Profile Picture

Not enough cash to fill order

Posted By Freolad 9 Years Ago
Message
Posted Thursday November 06 2008
I'm running a backtest simulation over some small value stocks. I have plenty of capital assigned to the backtest ($500k) and am attempting to purchase 100,000 shares in a stock that has a share price of $0.0258. So total value of the order is $2,580. The order is placed ok however it gets cancelled on the next bar with the error message "Not enough cash to fill order".

What settings can make the PositionManager / Paper Broker decide not to fill the order like this?
Posted Thursday November 06 2008
Some additional data:
I've configured the position manager to allocate 20% by default. Normally I specify the size myself. But if I don't do this and instead let the position manager do it for me then it calculates that 20% of my starting capital ($500,000) is equivalent to 10,000 shares. So some part of the system thinks each share is valued at $10 when in fact each share is valued at $0.0258 (which is the limit price and also happens to be the open at the next day).
Posted Thursday November 06 2008
Replying to myself again:
The initial margin for the symbol is set to 10. I thought, from reading the documentation, that this was the percentage of the total position that must be paid from starting capital. But it seems that it is a fixed dollar amount. ie, for every share bought, this amount in dollars is paid to the broker. This doesn't make sense to me. If I'm buying a $0.50 share why should I pay $10 to the broker? A percentage makes more sense to me.

Can someone confirm the correct behaviour?
Posted Thursday November 06 2008
This is the correct behavior.  This is designed for futures where typically the initial margin is a fixed dollar amount.

Freolad (11/6/2008)
Replying to myself again:
The initial margin for the symbol is set to 10. I thought, from reading the documentation, that this was the percentage of the total position that must be paid from starting capital. But it seems that it is a fixed dollar amount. ie, for every share bought, this amount in dollars is paid to the broker. This doesn't make sense to me. If I'm buying a $0.50 share why should I pay $10 to the broker? A percentage makes more sense to me.

Can someone confirm the correct behaviour?
Posted Thursday November 06 2008
billb (11/6/2008)
This is the correct behavior. This is designed for futures where typically the initial margin is a fixed dollar amount.


I understand it might be the correct behaviour for futures but it doesn't make any sense for equities or fx. Why should the system require me to pay $10 to the broker - per share - if I'm buying a $0.0258 share? If my margin is 10%, then I should only be required to pay $0.00258 per share to the broker. Of course, I can manually adjust this margin before running the backtest simulation but then its fixed for the life of simulation and won't reflect an accurate percentage margin over the life of the backtest.
Posted Thursday November 06 2008
Wait a second, are we talking about margin or commissions?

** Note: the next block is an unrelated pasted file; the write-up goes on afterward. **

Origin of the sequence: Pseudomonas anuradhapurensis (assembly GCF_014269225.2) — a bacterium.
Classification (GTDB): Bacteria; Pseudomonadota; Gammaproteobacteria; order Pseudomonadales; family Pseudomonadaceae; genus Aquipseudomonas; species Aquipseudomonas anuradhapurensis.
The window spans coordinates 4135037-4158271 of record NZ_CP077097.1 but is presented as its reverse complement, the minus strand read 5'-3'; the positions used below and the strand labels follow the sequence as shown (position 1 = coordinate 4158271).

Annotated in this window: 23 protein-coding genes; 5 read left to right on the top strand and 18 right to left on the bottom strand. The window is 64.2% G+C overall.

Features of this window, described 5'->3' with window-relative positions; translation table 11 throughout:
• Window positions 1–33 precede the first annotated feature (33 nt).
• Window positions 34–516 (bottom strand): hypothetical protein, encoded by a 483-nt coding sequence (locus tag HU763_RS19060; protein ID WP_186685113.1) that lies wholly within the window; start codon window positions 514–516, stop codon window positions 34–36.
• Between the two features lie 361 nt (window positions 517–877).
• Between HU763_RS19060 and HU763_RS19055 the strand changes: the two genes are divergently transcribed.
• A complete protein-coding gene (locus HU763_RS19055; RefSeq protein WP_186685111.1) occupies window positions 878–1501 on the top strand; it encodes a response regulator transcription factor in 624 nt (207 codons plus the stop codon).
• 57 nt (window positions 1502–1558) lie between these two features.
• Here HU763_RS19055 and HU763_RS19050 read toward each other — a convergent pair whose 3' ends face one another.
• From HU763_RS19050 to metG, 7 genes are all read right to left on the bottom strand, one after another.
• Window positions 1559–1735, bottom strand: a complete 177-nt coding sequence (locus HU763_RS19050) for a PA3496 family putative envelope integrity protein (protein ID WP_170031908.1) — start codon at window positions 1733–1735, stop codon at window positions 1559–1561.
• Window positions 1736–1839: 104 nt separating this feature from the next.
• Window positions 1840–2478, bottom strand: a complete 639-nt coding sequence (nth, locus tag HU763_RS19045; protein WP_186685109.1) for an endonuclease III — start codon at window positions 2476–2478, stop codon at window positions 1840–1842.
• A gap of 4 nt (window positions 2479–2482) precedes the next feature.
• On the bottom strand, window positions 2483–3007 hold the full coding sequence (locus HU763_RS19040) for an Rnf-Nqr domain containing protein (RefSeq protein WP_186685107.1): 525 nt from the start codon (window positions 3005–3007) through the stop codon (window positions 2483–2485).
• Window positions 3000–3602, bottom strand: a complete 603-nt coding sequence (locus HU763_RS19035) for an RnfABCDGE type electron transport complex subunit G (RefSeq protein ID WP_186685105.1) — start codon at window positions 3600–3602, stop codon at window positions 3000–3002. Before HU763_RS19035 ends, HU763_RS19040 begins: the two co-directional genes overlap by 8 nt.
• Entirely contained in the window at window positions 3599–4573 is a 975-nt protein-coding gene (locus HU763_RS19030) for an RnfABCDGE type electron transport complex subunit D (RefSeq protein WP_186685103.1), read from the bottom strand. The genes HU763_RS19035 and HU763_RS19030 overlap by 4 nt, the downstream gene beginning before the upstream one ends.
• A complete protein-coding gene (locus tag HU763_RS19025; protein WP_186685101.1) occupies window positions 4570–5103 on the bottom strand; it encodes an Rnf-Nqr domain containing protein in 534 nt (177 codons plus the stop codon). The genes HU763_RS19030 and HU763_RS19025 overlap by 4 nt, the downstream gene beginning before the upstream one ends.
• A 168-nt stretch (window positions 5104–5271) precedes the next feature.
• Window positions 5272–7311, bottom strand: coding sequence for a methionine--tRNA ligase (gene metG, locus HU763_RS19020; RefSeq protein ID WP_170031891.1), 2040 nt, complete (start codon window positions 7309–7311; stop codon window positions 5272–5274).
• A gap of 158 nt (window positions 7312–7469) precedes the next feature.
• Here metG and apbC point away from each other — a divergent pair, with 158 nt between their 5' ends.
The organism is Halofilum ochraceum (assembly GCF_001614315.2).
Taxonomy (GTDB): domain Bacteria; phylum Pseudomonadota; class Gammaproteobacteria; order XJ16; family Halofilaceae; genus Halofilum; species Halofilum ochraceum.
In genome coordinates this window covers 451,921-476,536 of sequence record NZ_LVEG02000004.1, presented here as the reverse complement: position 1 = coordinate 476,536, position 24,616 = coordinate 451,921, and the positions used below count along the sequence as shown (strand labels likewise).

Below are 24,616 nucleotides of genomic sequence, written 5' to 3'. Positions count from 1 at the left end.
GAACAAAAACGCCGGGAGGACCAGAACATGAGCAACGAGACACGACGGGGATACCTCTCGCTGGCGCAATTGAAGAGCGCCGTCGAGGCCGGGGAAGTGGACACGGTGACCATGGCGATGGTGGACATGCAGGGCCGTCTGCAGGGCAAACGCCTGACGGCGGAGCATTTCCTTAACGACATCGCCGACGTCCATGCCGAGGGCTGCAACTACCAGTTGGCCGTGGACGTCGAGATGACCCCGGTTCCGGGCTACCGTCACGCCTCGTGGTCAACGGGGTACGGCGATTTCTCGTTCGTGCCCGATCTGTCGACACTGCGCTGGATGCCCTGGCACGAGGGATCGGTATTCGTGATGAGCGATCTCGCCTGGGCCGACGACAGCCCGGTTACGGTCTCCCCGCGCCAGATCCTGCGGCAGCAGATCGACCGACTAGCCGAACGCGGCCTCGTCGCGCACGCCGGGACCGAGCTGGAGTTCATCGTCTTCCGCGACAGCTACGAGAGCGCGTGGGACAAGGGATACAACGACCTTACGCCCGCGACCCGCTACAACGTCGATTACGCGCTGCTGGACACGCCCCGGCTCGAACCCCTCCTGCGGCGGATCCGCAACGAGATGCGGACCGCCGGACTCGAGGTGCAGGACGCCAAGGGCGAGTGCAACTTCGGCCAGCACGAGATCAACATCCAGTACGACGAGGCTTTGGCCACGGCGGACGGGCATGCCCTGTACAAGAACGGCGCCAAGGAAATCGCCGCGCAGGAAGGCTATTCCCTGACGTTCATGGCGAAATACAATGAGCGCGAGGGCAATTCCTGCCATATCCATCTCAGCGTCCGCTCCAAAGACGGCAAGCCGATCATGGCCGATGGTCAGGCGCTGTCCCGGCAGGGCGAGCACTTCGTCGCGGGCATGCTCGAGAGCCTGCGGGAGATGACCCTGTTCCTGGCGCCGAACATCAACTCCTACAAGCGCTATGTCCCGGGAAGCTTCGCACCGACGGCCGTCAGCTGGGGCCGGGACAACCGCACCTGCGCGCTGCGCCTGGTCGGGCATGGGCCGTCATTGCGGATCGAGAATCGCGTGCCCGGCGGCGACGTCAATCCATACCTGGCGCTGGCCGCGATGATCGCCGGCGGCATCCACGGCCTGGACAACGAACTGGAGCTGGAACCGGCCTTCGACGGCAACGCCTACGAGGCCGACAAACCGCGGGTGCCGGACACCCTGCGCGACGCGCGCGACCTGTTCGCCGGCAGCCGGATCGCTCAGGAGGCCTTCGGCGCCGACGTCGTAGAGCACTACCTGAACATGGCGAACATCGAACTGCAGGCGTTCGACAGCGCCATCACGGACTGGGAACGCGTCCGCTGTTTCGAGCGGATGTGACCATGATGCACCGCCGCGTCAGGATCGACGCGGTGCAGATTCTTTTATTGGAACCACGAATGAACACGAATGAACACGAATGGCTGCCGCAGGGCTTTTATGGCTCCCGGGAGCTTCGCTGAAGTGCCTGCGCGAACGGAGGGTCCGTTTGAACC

Freolad (11/6/2008)
billb (11/6/2008)
This is the correct behavior. This is designed for futures where typically the initial margin is a fixed dollar amount.


I understand it might be the correct behaviour for futures but it doesn't make any sense for equities or fx. Why should the system require me to pay $10 to the broker - per share - if I'm buying a $0.0258 share? If my margin is 10%, then I should only be required to pay $0.00258 per share to the broker. Of course, I can manually adjust this margin before running the backtest simulation but then its fixed for the life of simulation and won't reflect an accurate percentage margin over the life of the backtest.
Posted Thursday November 06 2008
billb (11/6/2008)
Wait a second, are we talking about margin or commissions?


Initial margin.

Here's some extra data. I've bumped my starting capital up to $6,000,000. The initial margin for the equity symbol is set to 10.0. I placed a limit order for 65,104 shares with a limit price of $0.0256. The next day, in the simulation, the order was filled at my limit price. However, my current capital (SystemData.CurrentCapital) is now down to $5,348,960. ie, its down $651,040 when I've purchased shares worth a total of $1,666.66. Strangely my current equity (SystemData.CurrentEquity) says it is $651,040.

If I now change the initial capital setting for this symbol to 1.0 (instead of 10.0) then when I place the same trade my starting capital drops to $5,934,896 and my current equity is $65,064.

So my share portfolio seems to be valued at quantity * initial margin rather than quantity * share price.
Posted Thursday November 06 2008
We don't currently support a percentage-based margin.  Set the initial margin to zero in your symbol setup, and the cost to open a long position will be the price times the number of shares.

If you want to approximate the margin, you can multiply your starting capital by the margin factor.  So if you want to simulate a $500K account with a 10:1 margin, you would set the system starting capital to $5M.

Does this help?

Thanks,
Daniel

Posted Friday November 07 2008
Ah, it didn't even occur to me that I could set it to 0. I've done it now and it works fine.

Thanks for the work around and quick responses.


Similar Topics


Reading This Topic


2005-2017 © RightEdge Systems